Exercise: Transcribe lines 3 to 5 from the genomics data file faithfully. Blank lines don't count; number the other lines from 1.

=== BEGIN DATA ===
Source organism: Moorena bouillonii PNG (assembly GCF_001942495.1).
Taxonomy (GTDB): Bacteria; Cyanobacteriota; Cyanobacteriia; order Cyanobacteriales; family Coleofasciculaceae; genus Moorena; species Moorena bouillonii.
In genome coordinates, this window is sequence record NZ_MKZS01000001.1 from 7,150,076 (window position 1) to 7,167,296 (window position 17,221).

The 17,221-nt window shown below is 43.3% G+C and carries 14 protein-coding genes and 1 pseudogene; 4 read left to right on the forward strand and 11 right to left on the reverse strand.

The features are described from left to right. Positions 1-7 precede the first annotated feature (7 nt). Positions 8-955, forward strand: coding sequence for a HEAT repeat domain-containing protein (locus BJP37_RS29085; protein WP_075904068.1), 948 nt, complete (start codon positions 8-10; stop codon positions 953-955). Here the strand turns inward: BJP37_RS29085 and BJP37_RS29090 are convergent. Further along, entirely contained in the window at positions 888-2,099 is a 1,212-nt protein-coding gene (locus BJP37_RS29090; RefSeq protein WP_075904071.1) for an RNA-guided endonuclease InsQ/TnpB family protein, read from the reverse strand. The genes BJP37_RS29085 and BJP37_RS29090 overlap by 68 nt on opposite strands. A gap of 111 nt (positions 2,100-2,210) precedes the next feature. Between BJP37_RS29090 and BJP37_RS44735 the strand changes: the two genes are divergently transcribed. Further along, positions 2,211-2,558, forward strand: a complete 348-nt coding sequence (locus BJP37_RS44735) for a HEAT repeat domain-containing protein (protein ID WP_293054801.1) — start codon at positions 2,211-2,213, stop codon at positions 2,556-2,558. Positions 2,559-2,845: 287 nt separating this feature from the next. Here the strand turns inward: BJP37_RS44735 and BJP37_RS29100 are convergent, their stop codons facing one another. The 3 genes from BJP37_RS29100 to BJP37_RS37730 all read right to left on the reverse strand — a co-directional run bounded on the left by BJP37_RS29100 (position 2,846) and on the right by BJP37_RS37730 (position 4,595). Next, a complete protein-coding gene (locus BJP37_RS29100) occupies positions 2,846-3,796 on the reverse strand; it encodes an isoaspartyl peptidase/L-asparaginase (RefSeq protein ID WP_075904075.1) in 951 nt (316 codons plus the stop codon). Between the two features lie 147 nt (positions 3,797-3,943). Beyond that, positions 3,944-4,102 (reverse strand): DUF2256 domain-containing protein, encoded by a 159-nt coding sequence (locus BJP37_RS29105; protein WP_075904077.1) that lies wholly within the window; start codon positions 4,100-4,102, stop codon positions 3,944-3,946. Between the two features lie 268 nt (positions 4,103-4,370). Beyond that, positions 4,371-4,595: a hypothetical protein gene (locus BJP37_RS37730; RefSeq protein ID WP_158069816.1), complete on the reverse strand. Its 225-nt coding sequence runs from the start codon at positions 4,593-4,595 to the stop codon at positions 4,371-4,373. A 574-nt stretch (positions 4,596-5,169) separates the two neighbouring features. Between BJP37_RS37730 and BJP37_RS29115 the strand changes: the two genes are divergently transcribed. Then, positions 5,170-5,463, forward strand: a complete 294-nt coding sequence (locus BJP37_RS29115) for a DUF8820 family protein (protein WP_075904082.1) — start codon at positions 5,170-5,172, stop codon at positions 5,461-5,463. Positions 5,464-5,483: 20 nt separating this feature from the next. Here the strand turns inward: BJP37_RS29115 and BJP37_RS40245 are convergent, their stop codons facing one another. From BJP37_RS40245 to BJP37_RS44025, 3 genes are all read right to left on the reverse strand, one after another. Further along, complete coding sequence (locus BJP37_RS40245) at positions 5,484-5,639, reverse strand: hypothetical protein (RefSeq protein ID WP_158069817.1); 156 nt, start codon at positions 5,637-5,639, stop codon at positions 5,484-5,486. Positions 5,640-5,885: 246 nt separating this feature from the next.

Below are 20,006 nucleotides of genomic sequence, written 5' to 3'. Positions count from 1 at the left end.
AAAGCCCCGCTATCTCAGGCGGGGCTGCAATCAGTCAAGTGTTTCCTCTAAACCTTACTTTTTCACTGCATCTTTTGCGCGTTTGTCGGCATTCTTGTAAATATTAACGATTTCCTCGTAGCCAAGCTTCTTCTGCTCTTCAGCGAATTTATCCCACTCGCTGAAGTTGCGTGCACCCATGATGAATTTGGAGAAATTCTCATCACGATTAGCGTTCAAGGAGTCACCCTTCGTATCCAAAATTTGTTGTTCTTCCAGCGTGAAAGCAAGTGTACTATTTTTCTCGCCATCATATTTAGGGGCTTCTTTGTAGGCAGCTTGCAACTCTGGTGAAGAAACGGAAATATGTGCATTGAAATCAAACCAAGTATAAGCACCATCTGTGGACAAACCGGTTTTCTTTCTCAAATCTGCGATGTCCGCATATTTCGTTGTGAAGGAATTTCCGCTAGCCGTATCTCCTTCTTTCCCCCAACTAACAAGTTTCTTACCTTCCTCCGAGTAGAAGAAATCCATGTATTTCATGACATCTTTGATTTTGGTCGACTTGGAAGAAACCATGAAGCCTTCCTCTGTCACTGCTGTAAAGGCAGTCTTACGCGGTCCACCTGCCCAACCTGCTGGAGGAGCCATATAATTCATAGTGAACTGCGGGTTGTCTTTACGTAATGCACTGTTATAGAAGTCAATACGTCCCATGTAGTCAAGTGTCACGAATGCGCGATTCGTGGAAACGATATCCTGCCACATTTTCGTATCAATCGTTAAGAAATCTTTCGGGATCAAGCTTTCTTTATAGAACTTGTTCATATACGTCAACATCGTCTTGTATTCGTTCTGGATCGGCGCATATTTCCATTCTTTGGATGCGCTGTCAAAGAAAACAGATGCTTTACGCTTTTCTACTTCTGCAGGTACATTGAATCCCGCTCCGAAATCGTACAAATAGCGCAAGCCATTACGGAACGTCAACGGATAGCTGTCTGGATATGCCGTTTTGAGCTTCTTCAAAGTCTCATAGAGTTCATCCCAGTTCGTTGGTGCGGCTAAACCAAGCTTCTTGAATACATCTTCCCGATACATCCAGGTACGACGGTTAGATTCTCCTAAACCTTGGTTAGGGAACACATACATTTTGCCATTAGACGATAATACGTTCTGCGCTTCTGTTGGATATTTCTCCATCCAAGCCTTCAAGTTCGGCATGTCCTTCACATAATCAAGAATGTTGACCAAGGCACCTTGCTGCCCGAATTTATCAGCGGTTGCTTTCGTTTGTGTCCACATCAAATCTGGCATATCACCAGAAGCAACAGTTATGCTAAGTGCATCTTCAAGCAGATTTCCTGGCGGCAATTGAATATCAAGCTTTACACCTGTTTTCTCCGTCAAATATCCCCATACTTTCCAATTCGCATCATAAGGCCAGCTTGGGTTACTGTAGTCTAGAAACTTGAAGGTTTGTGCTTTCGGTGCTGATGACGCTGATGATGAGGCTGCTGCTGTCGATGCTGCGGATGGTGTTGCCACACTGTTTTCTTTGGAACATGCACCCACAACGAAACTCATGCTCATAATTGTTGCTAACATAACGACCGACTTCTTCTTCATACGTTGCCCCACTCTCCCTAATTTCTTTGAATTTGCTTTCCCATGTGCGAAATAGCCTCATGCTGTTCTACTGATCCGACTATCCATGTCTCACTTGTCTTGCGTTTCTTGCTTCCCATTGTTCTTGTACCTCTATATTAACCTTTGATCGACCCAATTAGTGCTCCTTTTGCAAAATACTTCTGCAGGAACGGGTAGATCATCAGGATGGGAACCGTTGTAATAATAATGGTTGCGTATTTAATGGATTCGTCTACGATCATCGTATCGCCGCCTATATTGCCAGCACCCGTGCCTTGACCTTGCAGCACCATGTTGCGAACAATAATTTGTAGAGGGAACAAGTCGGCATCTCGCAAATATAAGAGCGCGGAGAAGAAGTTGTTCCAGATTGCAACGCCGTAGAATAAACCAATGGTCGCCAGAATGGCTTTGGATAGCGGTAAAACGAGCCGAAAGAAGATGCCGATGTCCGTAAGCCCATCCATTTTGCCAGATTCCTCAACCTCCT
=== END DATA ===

In genome coordinates, this window is sequence record NZ_MKZS01000001.1 from 7,150,076 (window position 1) to 7,167,296 (window position 17,221).

The 17,221-nt window shown below is 43.3% G+C and carries 14 protein-coding genes and 1 pseudogene; 4 read left to right on the forward strand and 11 right to left on the reverse strand.

The features are described from left to right. Positions 1-7 precede the first annotated feature (7 nt). Positions 8-955, forward strand: coding sequence for a HEAT repeat domain-containing protein (locus BJP37_RS29085; protein WP_075904068.1), 948 nt, complete (start codon positions 8-10; stop codon positions 953-955). Here the strand turns inward: BJP37_RS29085 and BJP37_RS29090 are convergent. Further along, entirely contained in the window at positions 888-2,099 is a 1,212-nt protein-coding gene (locus BJP37_RS29090; RefSeq protein WP_075904071.1) for an RNA-guided endonuclease InsQ/TnpB family protein, read from the reverse strand. The genes BJP37_RS29085 and BJP37_RS29090 overlap by 68 nt on opposite strands. A gap of 111 nt (positions 2,100-2,210) precedes the next feature. Between BJP37_RS29090 and BJP37_RS44735 the strand changes: the two genes are divergently transcribed. Further along, positions 2,211-2,558, forward strand: a complete 348-nt coding sequence (locus BJP37_RS44735) for a HEAT repeat domain-containing protein (protein ID WP_293054801.1) — start codon at positions 2,211-2,213, stop codon at positions 2,556-2,558. Positions 2,559-2,845: 287 nt separating this feature from the next. Here the strand turns inward: BJP37_RS44735 and BJP37_RS29100 are convergent, their stop codons facing one another. The 3 genes from BJP37_RS29100 to BJP37_RS37730 all read right to left on the reverse strand — a co-directional run bounded on the left by BJP37_RS29100 (position 2,846) and on the right by BJP37_RS37730 (position 4,595). Next, a complete protein-coding gene (locus BJP37_RS29100) occupies positions 2,846-3,796 on the reverse strand; it encodes an isoaspartyl peptidase/L-asparaginase (RefSeq protein ID WP_075904075.1) in 951 nt (316 codons plus the stop codon). Between the two features lie 147 nt (positions 3,797-3,943). Beyond that, positions 3,944-4,102 (reverse strand): DUF2256 domain-containing protein, encoded by a 159-nt coding sequence (locus BJP37_RS29105; protein WP_075904077.1) that lies wholly within the window; start codon positions 4,100-4,102, stop codon positions 3,944-3,946. Between the two features lie 268 nt (positions 4,103-4,370). Beyond that, positions 4,371-4,595: a hypothetical protein gene (locus BJP37_RS37730; RefSeq protein ID WP_158069816.1), complete on the reverse strand. Its 225-nt coding sequence runs from the start codon at positions 4,593-4,595 to the stop codon at positions 4,371-4,373. A 574-nt stretch (positions 4,596-5,169) separates the two neighbouring features. Between BJP37_RS37730 and BJP37_RS29115 the strand changes: the two genes are divergently transcribed. Then, positions 5,170-5,463, forward strand: a complete 294-nt coding sequence (locus BJP37_RS29115) for a DUF8820 family protein (protein WP_075904082.1) — start codon at positions 5,170-5,172, stop codon at positions 5,461-5,463. Positions 5,464-5,483: 20 nt separating this feature from the next. Here the strand turns inward: BJP37_RS29115 and BJP37_RS40245 are convergent, their stop codons facing one another. From BJP37_RS40245 to BJP37_RS44025, 3 genes are all read right to left on the reverse strand, one after another. Further along, complete coding sequence (locus BJP37_RS40245) at positions 5,484-5,639, reverse strand: hypothetical protein (RefSeq protein ID WP_158069817.1); 156 nt, start codon at positions 5,637-5,639, stop codon at positions 5,484-5,486. Positions 5,640-5,885: 246 nt separating this feature from the next.